Marriage, the representation of how God loves his church (his people), is not for the faint of heart. It can make or break a person, it can make us better, or bitter. It is as much about how we respond to what another does to us (good and bad) as what they do. It is an exercise in working to achieve 100:100 (50:50 is only just surviving).

It is the story of God (the bridegroom) loving his own, and of us (the bride) choosing to receive the love and redemption that he offers.

Within the image (above) you will see the words of Ruth (1:16):

where you go,
I will go

Interestingly enough those are not Ruth’s words to a lover, but to the mother of her deceased husband (Naomi). She was vowing that she would entrust her future alongside this mother in law. She chose to stay with this woman, despite how bleak a future it might be for two widows of that time.

The story enfolds that they find a kin, a relative who could be their redeemer, their saviour. He chooses to take Ruth as his wife. Then, as culture would expect, their first born is given to Naomi, to raise as her son, her redeemer.

Those words of Ruth, where you go I will go, were her chosen commitment to be Naomi’s redeemer … at whatever cost to her.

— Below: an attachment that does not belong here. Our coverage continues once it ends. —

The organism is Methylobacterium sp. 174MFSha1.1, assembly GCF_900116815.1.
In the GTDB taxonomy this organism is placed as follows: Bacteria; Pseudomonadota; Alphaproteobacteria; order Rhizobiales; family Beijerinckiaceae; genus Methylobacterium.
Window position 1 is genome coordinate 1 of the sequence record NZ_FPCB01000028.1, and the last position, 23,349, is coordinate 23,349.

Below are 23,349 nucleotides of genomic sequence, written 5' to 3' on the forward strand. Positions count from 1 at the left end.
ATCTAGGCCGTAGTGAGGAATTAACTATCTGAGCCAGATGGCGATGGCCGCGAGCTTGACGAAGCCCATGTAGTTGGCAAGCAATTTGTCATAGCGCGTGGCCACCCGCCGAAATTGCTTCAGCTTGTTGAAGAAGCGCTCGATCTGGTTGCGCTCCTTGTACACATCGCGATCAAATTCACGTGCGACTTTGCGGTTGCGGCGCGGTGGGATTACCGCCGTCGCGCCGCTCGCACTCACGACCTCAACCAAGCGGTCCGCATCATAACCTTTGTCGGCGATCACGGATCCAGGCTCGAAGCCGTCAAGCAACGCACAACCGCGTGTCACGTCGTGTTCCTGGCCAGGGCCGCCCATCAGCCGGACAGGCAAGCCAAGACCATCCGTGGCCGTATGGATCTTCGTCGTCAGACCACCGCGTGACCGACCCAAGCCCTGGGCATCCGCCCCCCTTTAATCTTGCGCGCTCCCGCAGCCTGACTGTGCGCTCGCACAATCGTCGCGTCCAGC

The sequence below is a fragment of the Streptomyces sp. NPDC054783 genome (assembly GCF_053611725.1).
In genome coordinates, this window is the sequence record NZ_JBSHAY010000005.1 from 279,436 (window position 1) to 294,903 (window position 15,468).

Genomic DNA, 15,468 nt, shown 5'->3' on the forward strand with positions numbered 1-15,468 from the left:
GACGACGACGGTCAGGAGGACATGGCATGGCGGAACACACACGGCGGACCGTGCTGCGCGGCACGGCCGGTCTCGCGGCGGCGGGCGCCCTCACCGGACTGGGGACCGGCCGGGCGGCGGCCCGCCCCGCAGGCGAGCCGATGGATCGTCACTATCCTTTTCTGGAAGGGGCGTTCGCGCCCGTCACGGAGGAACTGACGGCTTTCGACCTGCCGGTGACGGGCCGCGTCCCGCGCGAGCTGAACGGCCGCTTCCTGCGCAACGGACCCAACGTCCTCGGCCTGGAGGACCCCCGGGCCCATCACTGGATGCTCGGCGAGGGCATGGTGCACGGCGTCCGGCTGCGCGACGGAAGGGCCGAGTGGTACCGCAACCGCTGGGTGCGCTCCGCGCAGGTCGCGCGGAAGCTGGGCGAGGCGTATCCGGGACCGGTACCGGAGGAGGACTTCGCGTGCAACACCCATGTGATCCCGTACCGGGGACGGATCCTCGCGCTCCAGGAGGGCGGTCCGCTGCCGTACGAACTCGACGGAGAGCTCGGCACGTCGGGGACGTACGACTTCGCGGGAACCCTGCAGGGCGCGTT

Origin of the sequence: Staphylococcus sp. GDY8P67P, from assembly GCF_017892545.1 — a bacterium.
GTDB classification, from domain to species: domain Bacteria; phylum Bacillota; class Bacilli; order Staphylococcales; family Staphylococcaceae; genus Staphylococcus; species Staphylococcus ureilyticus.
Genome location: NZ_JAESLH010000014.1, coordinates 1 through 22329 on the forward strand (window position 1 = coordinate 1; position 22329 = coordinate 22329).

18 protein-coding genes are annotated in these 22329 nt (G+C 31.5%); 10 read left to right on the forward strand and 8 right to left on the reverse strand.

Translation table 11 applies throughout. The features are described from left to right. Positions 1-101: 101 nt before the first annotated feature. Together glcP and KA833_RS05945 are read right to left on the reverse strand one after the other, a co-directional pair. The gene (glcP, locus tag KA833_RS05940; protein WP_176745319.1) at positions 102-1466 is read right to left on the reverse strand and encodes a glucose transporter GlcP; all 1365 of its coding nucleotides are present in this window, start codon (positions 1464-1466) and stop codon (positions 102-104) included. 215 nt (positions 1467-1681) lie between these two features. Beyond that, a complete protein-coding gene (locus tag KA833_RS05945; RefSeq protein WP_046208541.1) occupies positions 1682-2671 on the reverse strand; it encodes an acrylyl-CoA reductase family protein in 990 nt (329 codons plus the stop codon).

This is marriage, sans rose-colored glasses. We are to love that much, love that selflessly.

That is why choosing who to marry is of such importance. The choosing of who to marry is the threshing floor practise of separating the wheat (the edible, nutrient-rich part) from the chaff (the inedible hulls of the wheat). It is this choosing, left to our adult children, that I now vow to lift up to God, each day.

“Where you go I will go, and where you stay I will stay.
Your people will be my people and your God my God. 
Where you die I will die, and there I will be buried.
Ruth 1:16-17

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irish blessing

Today is Pentecost Sunday, the day that we celebrate the arrival of the promised advocate, the Spirit of God.

While the resurrected Jesus was walking and talking with his disciples for the forty days, he told them that they had a job to do … to go and make disciples of everyone (all nations) (Matthew 28:19, Mark 16:15, Luke 24:47, Acts 1:8). He said that once he was gone, he would send the Spirit to them and then they would need to go throughout the world and share what he had taught them.

So, Pentecost arrived, the Holy Spirit entered them and an odd thing happened … they (mostly Jews) started to speak something other than their own languages. As a matter of fact, they were speaking languages that they had no previous knowledge or training.

Why would they have the ability to speak a new language once the spirit had come to ‘lite’ on them?

Recently, I saw a young man who is the son of a someone I know. I introduced myself, and he remembered my hubby and I. We chatted a bit, then went our separate ways.

A few minutes later he returned and told me a story of his experience with an individual from a Christian organization I was once a part of. It was a sad, shameful story of how this mutual acquaintance reduced the work of God to a very small group of believers (of which he was a part, but this young man was not). I, guiltily, apologized for this other believer’s attitude and words.